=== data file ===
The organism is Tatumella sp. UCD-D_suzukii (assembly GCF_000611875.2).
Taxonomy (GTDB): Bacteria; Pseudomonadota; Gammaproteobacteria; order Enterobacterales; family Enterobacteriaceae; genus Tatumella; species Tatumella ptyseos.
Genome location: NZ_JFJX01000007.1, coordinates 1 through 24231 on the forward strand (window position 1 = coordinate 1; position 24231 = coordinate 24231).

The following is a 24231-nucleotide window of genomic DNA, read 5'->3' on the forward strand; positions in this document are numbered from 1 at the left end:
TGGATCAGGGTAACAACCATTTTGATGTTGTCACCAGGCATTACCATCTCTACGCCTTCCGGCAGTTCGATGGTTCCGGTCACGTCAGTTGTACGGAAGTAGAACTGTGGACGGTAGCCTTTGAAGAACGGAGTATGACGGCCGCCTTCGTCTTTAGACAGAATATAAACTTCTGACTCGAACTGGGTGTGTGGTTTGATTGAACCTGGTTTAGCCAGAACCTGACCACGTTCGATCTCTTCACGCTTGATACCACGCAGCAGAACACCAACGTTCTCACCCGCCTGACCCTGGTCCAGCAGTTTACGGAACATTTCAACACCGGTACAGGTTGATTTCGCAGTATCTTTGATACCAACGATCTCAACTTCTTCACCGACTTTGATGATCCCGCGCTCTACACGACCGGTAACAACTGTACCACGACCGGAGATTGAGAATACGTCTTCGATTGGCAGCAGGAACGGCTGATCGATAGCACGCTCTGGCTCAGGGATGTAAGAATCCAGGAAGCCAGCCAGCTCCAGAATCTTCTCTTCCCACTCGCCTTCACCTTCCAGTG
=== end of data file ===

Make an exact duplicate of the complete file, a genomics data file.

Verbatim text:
The organism is Tatumella sp. UCD-D_suzukii (assembly GCF_000611875.2).
Taxonomy (GTDB): Bacteria; Pseudomonadota; Gammaproteobacteria; order Enterobacterales; family Enterobacteriaceae; genus Tatumella; species Tatumella ptyseos.
Genome location: NZ_JFJX01000007.1, coordinates 1 through 24231 on the forward strand (window position 1 = coordinate 1; position 24231 = coordinate 24231).

The following is a 24231-nucleotide window of genomic DNA, read 5'->3' on the forward strand; positions in this document are numbered from 1 at the left end:
TGGATCAGGGTAACAACCATTTTGATGTTGTCACCAGGCATTACCATCTCTACGCCTTCCGGCAGTTCGATGGTTCCGGTCACGTCAGTTGTACGGAAGTAGAACTGTGGACGGTAGCCTTTGAAGAACGGAGTATGACGGCCGCCTTCGTCTTTAGACAGAATATAAACTTCTGACTCGAACTGGGTGTGTGGTTTGATTGAACCTGGTTTAGCCAGAACCTGACCACGTTCGATCTCTTCACGCTTGATACCACGCAGCAGAACACCAACGTTCTCACCCGCCTGACCCTGGTCCAGCAGTTTACGGAACATTTCAACACCGGTACAGGTTGATTTCGCAGTATCTTTGATACCAACGATCTCAACTTCTTCACCGACTTTGATGATCCCGCGCTCTACACGACCGGTAACAACTGTACCACGACCGGAGATTGAGAATACGTCTTCGATTGGCAGCAGGAACGGCTGATCGATAGCACGCTCTGGCTCAGGGATGTAAGAATCCAGGAAGCCAGCCAGCTCCAGAATCTTCTCTTCCCACTCGCCTTCACCTTCCAGTG